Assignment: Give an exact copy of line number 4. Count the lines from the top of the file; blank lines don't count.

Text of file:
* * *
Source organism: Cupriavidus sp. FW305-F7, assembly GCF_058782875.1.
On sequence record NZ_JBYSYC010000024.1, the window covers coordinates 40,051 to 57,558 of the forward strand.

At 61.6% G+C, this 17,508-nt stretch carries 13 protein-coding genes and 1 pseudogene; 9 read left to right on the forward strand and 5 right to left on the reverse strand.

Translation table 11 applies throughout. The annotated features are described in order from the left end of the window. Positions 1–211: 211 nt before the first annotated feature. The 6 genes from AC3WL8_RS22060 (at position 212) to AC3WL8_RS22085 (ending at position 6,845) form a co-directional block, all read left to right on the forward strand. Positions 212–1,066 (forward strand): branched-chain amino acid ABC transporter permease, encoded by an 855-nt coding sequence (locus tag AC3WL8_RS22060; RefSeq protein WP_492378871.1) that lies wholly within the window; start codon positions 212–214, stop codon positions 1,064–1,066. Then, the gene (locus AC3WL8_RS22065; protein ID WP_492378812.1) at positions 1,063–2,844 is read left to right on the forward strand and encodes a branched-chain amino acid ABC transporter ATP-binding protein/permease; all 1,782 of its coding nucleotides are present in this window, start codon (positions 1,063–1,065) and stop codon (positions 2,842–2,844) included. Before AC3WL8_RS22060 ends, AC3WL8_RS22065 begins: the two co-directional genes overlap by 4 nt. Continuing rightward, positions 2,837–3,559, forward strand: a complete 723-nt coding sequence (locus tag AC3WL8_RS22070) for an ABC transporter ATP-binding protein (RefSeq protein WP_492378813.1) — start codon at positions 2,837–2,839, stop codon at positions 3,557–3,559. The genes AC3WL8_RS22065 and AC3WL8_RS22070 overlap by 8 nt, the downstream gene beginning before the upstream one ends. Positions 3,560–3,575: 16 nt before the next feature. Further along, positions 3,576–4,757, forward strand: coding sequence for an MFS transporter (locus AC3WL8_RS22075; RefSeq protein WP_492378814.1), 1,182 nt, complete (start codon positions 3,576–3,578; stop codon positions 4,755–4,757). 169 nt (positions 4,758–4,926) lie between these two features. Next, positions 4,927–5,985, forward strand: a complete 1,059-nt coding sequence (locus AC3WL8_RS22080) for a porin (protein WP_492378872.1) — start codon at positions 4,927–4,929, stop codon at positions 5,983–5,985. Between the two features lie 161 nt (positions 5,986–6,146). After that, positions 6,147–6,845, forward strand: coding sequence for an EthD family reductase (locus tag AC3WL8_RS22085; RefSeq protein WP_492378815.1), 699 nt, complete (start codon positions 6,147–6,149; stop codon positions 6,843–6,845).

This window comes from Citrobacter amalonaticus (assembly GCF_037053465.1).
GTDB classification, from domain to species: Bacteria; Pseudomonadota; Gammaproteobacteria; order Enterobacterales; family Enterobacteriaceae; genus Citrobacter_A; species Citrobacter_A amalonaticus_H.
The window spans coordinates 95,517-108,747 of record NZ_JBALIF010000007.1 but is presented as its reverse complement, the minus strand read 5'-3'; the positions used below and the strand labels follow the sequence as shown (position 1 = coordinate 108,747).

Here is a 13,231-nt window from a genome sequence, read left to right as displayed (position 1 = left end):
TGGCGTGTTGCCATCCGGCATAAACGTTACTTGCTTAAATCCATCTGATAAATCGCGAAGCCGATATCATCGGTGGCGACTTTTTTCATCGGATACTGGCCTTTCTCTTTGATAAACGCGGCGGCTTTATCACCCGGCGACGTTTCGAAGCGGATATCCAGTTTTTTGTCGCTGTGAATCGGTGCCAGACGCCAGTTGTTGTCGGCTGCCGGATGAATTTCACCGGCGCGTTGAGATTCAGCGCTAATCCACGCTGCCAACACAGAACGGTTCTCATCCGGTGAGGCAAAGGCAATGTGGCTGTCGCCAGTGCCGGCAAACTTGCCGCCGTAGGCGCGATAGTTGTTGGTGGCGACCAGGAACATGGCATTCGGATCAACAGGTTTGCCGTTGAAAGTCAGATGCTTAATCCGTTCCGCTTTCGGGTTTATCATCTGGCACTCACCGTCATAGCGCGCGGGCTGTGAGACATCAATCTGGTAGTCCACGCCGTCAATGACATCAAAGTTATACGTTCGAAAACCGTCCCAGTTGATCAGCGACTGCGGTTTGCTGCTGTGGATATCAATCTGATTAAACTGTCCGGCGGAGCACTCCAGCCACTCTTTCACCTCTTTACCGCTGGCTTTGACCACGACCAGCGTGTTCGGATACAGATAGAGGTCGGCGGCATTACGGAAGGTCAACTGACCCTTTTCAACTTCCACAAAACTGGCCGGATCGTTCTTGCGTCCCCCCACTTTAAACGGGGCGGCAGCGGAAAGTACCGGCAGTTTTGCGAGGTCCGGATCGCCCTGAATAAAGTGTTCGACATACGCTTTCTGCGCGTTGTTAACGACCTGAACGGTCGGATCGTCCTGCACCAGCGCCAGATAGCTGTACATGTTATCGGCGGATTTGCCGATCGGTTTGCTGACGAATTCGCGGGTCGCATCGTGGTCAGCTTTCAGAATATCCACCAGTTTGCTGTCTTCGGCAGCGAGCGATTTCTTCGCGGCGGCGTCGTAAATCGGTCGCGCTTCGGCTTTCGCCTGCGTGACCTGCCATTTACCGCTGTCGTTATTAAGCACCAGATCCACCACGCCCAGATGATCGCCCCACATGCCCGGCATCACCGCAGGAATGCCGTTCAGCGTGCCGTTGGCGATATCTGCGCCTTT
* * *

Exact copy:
Translation table 11 applies throughout. The annotated features are described in order from the left end of the window. Positions 1–211: 211 nt before the first annotated feature. The 6 genes from AC3WL8_RS22060 (at position 212) to AC3WL8_RS22085 (ending at position 6,845) form a co-directional block, all read left to right on the forward strand. Positions 212–1,066 (forward strand): branched-chain amino acid ABC transporter permease, encoded by an 855-nt coding sequence (locus tag AC3WL8_RS22060; RefSeq protein WP_492378871.1) that lies wholly within the window; start codon positions 212–214, stop codon positions 1,064–1,066. Then, the gene (locus AC3WL8_RS22065; protein ID WP_492378812.1) at positions 1,063–2,844 is read left to right on the forward strand and encodes a branched-chain amino acid ABC transporter ATP-binding protein/permease; all 1,782 of its coding nucleotides are present in this window, start codon (positions 1,063–1,065) and stop codon (positions 2,842–2,844) included. Before AC3WL8_RS22060 ends, AC3WL8_RS22065 begins: the two co-directional genes overlap by 4 nt. Continuing rightward, positions 2,837–3,559, forward strand: a complete 723-nt coding sequence (locus tag AC3WL8_RS22070) for an ABC transporter ATP-binding protein (RefSeq protein WP_492378813.1) — start codon at positions 2,837–2,839, stop codon at positions 3,557–3,559. The genes AC3WL8_RS22065 and AC3WL8_RS22070 overlap by 8 nt, the downstream gene beginning before the upstream one ends. Positions 3,560–3,575: 16 nt before the next feature. Further along, positions 3,576–4,757, forward strand: coding sequence for an MFS transporter (locus AC3WL8_RS22075; RefSeq protein WP_492378814.1), 1,182 nt, complete (start codon positions 3,576–3,578; stop codon positions 4,755–4,757). 169 nt (positions 4,758–4,926) lie between these two features. Next, positions 4,927–5,985, forward strand: a complete 1,059-nt coding sequence (locus AC3WL8_RS22080) for a porin (protein WP_492378872.1) — start codon at positions 4,927–4,929, stop codon at positions 5,983–5,985. Between the two features lie 161 nt (positions 5,986–6,146). After that, positions 6,147–6,845, forward strand: coding sequence for an EthD family reductase (locus tag AC3WL8_RS22085; RefSeq protein WP_492378815.1), 699 nt, complete (start codon positions 6,147–6,149; stop codon positions 6,843–6,845).